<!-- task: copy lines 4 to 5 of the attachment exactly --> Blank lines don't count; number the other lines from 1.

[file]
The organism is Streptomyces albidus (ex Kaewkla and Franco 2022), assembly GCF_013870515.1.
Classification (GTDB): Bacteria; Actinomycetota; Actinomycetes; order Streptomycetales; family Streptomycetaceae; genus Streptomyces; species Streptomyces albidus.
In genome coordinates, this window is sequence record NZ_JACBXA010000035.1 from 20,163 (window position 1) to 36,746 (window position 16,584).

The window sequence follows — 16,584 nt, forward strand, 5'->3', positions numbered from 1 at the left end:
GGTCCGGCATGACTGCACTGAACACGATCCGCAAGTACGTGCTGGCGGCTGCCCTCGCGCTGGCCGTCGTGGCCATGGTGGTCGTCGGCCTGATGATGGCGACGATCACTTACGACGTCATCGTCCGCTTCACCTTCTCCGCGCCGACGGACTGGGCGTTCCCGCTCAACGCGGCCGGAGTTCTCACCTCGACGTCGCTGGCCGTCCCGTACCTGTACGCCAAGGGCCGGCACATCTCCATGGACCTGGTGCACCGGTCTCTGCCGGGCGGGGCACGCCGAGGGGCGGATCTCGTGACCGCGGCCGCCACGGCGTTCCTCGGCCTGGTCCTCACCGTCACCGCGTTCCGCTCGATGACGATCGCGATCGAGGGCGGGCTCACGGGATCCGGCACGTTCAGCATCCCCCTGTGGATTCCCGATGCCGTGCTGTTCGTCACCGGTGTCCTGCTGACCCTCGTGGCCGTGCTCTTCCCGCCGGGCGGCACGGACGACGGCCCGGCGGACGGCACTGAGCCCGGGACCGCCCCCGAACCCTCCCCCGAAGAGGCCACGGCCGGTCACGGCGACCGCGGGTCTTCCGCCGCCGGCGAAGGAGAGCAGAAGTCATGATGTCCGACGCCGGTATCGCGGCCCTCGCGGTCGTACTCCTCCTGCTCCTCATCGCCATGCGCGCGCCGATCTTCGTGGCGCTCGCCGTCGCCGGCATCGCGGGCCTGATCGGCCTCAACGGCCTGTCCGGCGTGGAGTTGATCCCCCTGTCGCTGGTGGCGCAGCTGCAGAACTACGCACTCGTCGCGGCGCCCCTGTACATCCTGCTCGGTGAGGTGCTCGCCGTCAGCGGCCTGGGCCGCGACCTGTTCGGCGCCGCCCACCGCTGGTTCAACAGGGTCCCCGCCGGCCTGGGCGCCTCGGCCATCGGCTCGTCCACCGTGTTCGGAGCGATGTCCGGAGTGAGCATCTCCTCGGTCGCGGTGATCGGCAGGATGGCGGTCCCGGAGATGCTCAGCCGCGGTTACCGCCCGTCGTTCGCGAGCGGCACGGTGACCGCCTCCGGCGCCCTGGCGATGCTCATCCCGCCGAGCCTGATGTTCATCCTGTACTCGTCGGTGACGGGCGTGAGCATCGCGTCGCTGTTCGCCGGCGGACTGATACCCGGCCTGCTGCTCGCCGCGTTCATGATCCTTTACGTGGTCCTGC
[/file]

The window sequence follows — 16,584 nt, forward strand, 5'->3', positions numbered from 1 at the left end:
GGTCCGGCATGACTGCACTGAACACGATCCGCAAGTACGTGCTGGCGGCTGCCCTCGCGCTGGCCGTCGTGGCCATGGTGGTCGTCGGCCTGATGATGGCGACGATCACTTACGACGTCATCGTCCGCTTCACCTTCTCCGCGCCGACGGACTGGGCGTTCCCGCTCAACGCGGCCGGAGTTCTCACCTCGACGTCGCTGGCCGTCCCGTACCTGTACGCCAAGGGCCGGCACATCTCCATGGACCTGGTGCACCGGTCTCTGCCGGGCGGGGCACGCCGAGGGGCGGATCTCGTGACCGCGGCCGCCACGGCGTTCCTCGGCCTGGTCCTCACCGTCACCGCGTTCCGCTCGATGACGATCGCGATCGAGGGCGGGCTCACGGGATCCGGCACGTTCAGCATCCCCCTGTGGATTCCCGATGCCGTGCTGTTCGTCACCGGTGTCCTGCTGACCCTCGTGGCCGTGCTCTTCCCGCCGGGCGGCACGGACGACGGCCCGGCGGACGGCACTGAGCCCGGGACCGCCCCCGAACCCTCCCCCGAAGAGGCCACGGCCGGTCACGGCGACCGCGGGTCTTCCGCCGCCGGCGAAGGAGAGCAGAAGTCATGATGTCCGACGCCGGTATCGCGGCCCTCGCGGTCGTACTCCTCCTGCTCCTCATCGCCATGCGCGCGCCGATCTTCGTGGCGCTCGCCGTCGCCGGCATCGCGGGCCTGATCGGCCTCAACGGCCTGTCCGGCGTGGAGTTGATCCCCCTGTCGCTGGTGGCGCAGCTGCAGAACTACGCACTCGTCGCGGCGCCCCTGTACATCCTGCTCGGTGAGGTGCTCGCCGTCAGCGGCCTGGGCCGCGACCTGTTCGGCGCCGCCCACCGCTGGTTCAACAGGGTCCCCGCCGGCCTGGGCGCCTCGGCCATCGGCTCGTCCACCGTGTTCGGAGCGATGTCCGGAGTGAGCATCTCCTCGGTCGCGGTGATCGGCAGGATGGCGGTCCCGGAGATGCTCAGCCGCGGTTACCGCCCGTCGTTCGCGAGCGGCACGGTGACCGCCTCCGGCGCCCTGGCGATGCTCATCCCGCCGAGCCTGATGTTCATCCTGTACTCGTCGGTGACGGGCGTGAGCATCGCGTCGCTGTTCGCCGGCGGACTGATACCCGGCCTGCTGCTCGCCGCGTTCATGATCCTTTACGTGGTCCTGC